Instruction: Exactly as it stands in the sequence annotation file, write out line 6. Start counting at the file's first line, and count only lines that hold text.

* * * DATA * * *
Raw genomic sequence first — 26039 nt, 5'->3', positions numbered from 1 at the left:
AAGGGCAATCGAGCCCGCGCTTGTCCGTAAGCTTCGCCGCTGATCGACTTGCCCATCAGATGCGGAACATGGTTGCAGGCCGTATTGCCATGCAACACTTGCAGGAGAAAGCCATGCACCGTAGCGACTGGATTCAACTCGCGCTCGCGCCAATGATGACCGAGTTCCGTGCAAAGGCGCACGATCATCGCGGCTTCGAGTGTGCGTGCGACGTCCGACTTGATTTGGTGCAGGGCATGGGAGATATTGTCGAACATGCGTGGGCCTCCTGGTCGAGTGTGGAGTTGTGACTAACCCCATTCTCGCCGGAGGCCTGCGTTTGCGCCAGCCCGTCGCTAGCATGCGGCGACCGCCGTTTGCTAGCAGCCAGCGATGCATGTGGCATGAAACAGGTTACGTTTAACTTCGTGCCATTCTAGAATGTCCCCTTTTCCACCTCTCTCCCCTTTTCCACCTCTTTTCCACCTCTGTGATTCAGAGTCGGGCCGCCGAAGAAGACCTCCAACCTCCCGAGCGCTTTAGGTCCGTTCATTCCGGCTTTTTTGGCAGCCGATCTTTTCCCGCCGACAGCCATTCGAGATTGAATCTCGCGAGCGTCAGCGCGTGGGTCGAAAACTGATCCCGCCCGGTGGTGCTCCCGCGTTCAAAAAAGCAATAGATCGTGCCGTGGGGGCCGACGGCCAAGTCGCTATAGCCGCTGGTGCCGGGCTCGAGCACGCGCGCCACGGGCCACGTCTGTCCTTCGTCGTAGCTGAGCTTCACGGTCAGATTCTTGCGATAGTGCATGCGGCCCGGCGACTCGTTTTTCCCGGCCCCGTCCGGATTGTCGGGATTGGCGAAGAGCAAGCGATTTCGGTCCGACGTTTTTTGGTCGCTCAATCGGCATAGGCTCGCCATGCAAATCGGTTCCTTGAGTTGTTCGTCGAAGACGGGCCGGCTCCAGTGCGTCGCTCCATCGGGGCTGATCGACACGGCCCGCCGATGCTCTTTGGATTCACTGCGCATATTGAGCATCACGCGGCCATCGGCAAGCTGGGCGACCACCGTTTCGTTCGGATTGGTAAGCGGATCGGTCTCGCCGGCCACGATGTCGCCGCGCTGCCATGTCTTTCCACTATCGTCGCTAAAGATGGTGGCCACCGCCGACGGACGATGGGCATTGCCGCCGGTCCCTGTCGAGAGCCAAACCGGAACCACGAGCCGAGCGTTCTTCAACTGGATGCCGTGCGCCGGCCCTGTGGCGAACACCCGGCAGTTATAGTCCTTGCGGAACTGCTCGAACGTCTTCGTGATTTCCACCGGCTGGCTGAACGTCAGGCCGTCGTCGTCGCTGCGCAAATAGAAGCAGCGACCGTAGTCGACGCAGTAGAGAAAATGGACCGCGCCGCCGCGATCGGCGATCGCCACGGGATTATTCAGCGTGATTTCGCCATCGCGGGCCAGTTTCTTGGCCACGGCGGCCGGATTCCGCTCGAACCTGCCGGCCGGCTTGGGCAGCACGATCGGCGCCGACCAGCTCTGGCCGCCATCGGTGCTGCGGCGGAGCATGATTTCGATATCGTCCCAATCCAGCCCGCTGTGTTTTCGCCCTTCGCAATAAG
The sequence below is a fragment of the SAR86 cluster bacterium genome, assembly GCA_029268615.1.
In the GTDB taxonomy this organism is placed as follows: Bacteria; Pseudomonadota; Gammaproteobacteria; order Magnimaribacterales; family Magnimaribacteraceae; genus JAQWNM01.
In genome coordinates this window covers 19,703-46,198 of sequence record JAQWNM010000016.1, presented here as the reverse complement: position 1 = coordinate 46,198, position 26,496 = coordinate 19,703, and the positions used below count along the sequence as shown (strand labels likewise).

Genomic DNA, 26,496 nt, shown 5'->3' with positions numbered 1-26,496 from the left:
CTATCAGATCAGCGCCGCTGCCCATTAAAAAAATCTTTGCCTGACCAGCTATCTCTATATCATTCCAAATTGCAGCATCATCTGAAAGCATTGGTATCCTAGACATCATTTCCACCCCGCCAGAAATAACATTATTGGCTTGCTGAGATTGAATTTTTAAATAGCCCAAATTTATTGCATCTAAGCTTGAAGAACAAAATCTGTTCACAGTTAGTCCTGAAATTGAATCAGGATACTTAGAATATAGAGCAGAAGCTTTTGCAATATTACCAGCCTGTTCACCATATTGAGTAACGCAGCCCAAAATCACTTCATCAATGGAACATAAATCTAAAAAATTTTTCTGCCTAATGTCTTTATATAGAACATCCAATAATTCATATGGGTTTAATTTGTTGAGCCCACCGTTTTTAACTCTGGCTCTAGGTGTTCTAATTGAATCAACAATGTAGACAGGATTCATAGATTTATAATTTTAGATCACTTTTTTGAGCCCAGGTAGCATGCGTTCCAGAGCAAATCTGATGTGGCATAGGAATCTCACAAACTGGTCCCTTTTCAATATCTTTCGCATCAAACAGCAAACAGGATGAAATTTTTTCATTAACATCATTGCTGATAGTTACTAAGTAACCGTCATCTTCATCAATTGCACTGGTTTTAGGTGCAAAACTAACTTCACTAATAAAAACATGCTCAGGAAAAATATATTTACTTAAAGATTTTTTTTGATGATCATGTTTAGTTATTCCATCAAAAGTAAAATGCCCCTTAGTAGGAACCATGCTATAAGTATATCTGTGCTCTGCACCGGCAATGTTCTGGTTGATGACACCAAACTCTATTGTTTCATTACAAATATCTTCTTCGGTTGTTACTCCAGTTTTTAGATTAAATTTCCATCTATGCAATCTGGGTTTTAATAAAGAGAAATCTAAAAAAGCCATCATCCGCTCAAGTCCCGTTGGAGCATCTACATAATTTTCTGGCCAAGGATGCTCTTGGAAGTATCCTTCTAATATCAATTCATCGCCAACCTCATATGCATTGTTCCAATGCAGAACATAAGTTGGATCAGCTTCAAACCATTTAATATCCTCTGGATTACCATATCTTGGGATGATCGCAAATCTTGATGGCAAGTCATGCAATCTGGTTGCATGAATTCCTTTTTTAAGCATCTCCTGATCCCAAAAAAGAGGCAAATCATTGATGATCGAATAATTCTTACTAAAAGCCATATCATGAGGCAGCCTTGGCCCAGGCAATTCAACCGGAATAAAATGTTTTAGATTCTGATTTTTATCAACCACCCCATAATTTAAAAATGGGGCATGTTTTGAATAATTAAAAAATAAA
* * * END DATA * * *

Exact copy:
Genomic DNA, 26,496 nt, shown 5'->3' with positions numbered 1-26,496 from the left: